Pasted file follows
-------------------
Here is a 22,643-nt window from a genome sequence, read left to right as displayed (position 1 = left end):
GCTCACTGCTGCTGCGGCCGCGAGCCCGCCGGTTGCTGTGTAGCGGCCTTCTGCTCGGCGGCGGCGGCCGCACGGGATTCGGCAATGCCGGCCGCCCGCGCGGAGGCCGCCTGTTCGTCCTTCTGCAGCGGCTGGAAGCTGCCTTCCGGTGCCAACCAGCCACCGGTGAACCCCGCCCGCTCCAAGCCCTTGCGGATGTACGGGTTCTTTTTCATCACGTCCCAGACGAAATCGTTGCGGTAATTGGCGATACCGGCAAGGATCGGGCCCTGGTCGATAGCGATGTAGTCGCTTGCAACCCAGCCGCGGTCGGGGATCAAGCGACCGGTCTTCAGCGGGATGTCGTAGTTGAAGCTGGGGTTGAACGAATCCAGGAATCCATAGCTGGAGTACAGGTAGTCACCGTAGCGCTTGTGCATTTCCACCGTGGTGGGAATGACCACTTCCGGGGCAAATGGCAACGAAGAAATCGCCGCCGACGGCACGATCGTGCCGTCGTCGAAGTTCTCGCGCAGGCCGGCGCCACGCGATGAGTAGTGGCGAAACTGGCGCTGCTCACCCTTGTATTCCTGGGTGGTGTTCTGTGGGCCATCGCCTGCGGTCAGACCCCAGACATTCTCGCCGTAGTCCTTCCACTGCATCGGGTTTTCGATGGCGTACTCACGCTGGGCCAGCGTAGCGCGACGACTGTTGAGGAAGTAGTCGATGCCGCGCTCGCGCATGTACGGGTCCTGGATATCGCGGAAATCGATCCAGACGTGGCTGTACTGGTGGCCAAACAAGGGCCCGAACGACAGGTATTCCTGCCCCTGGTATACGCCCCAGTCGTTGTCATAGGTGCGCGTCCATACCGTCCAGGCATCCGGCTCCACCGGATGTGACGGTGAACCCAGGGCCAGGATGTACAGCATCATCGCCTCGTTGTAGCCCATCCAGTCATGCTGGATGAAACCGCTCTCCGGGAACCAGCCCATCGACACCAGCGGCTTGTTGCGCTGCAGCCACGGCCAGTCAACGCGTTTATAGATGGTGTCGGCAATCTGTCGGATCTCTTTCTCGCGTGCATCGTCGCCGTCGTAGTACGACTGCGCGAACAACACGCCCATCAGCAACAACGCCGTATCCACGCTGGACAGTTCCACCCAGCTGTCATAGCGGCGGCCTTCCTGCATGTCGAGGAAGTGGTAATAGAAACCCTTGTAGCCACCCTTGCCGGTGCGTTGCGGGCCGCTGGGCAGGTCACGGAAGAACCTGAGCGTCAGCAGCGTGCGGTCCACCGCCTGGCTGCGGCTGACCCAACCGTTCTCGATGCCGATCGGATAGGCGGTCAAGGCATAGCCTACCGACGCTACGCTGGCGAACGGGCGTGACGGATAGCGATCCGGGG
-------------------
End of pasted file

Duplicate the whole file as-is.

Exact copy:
Here is a 22,643-nt window from a genome sequence, read left to right as displayed (position 1 = left end):
GCTCACTGCTGCTGCGGCCGCGAGCCCGCCGGTTGCTGTGTAGCGGCCTTCTGCTCGGCGGCGGCGGCCGCACGGGATTCGGCAATGCCGGCCGCCCGCGCGGAGGCCGCCTGTTCGTCCTTCTGCAGCGGCTGGAAGCTGCCTTCCGGTGCCAACCAGCCACCGGTGAACCCCGCCCGCTCCAAGCCCTTGCGGATGTACGGGTTCTTTTTCATCACGTCCCAGACGAAATCGTTGCGGTAATTGGCGATACCGGCAAGGATCGGGCCCTGGTCGATAGCGATGTAGTCGCTTGCAACCCAGCCGCGGTCGGGGATCAAGCGACCGGTCTTCAGCGGGATGTCGTAGTTGAAGCTGGGGTTGAACGAATCCAGGAATCCATAGCTGGAGTACAGGTAGTCACCGTAGCGCTTGTGCATTTCCACCGTGGTGGGAATGACCACTTCCGGGGCAAATGGCAACGAAGAAATCGCCGCCGACGGCACGATCGTGCCGTCGTCGAAGTTCTCGCGCAGGCCGGCGCCACGCGATGAGTAGTGGCGAAACTGGCGCTGCTCACCCTTGTATTCCTGGGTGGTGTTCTGTGGGCCATCGCCTGCGGTCAGACCCCAGACATTCTCGCCGTAGTCCTTCCACTGCATCGGGTTTTCGATGGCGTACTCACGCTGGGCCAGCGTAGCGCGACGACTGTTGAGGAAGTAGTCGATGCCGCGCTCGCGCATGTACGGGTCCTGGATATCGCGGAAATCGATCCAGACGTGGCTGTACTGGTGGCCAAACAAGGGCCCGAACGACAGGTATTCCTGCCCCTGGTATACGCCCCAGTCGTTGTCATAGGTGCGCGTCCATACCGTCCAGGCATCCGGCTCCACCGGATGTGACGGTGAACCCAGGGCCAGGATGTACAGCATCATCGCCTCGTTGTAGCCCATCCAGTCATGCTGGATGAAACCGCTCTCCGGGAACCAGCCCATCGACACCAGCGGCTTGTTGCGCTGCAGCCACGGCCAGTCAACGCGTTTATAGATGGTGTCGGCAATCTGTCGGATCTCTTTCTCGCGTGCATCGTCGCCGTCGTAGTACGACTGCGCGAACAACACGCCCATCAGCAACAACGCCGTATCCACGCTGGACAGTTCCACCCAGCTGTCATAGCGGCGGCCTTCCTGCATGTCGAGGAAGTGGTAATAGAAACCCTTGTAGCCACCCTTGCCGGTGCGTTGCGGGCCGCTGGGCAGGTCACGGAAGAACCTGAGCGTCAGCAGCGTGCGGTCCACCGCCTGGCTGCGGCTGACCCAACCGTTCTCGATGCCGATCGGATAGGCGGTCAAGGCATAGCCTACCGACGCTACGCTGGCGAACGGGCGTGACGGATAGCGATCCGGGG